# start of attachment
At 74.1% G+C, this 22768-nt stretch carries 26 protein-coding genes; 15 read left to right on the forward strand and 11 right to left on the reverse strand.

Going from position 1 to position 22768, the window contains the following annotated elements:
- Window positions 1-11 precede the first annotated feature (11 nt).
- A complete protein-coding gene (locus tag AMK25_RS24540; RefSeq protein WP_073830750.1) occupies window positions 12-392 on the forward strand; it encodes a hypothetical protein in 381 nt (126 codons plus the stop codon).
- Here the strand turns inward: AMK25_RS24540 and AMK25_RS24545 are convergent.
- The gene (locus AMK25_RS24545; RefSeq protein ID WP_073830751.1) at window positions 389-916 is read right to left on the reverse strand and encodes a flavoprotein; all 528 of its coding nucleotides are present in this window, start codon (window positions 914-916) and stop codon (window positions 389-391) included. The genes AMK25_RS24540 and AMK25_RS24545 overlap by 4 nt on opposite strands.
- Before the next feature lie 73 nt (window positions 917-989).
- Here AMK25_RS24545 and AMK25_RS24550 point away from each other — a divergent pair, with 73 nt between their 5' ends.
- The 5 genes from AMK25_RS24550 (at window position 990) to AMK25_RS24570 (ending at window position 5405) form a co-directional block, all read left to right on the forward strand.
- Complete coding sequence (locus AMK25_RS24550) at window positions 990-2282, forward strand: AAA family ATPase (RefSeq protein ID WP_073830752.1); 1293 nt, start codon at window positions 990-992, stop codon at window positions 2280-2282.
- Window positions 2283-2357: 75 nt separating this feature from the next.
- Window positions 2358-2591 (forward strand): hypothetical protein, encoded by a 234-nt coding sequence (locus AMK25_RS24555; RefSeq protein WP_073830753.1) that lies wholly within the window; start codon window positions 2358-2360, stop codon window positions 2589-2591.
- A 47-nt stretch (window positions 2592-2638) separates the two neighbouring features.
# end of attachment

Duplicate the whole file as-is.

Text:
At 74.1% G+C, this 22768-nt stretch carries 26 protein-coding genes; 15 read left to right on the forward strand and 11 right to left on the reverse strand.

Going from position 1 to position 22768, the window contains the following annotated elements:
- Window positions 1-11 precede the first annotated feature (11 nt).
- A complete protein-coding gene (locus tag AMK25_RS24540; RefSeq protein WP_073830750.1) occupies window positions 12-392 on the forward strand; it encodes a hypothetical protein in 381 nt (126 codons plus the stop codon).
- Here the strand turns inward: AMK25_RS24540 and AMK25_RS24545 are convergent.
- The gene (locus AMK25_RS24545; RefSeq protein ID WP_073830751.1) at window positions 389-916 is read right to left on the reverse strand and encodes a flavoprotein; all 528 of its coding nucleotides are present in this window, start codon (window positions 914-916) and stop codon (window positions 389-391) included. The genes AMK25_RS24540 and AMK25_RS24545 overlap by 4 nt on opposite strands.
- Before the next feature lie 73 nt (window positions 917-989).
- Here AMK25_RS24545 and AMK25_RS24550 point away from each other — a divergent pair, with 73 nt between their 5' ends.
- The 5 genes from AMK25_RS24550 (at window position 990) to AMK25_RS24570 (ending at window position 5405) form a co-directional block, all read left to right on the forward strand.
- Complete coding sequence (locus AMK25_RS24550) at window positions 990-2282, forward strand: AAA family ATPase (RefSeq protein ID WP_073830752.1); 1293 nt, start codon at window positions 990-992, stop codon at window positions 2280-2282.
- Window positions 2283-2357: 75 nt separating this feature from the next.
- Window positions 2358-2591 (forward strand): hypothetical protein, encoded by a 234-nt coding sequence (locus AMK25_RS24555; RefSeq protein WP_073830753.1) that lies wholly within the window; start codon window positions 2358-2360, stop codon window positions 2589-2591.
- A 47-nt stretch (window positions 2592-2638) separates the two neighbouring features.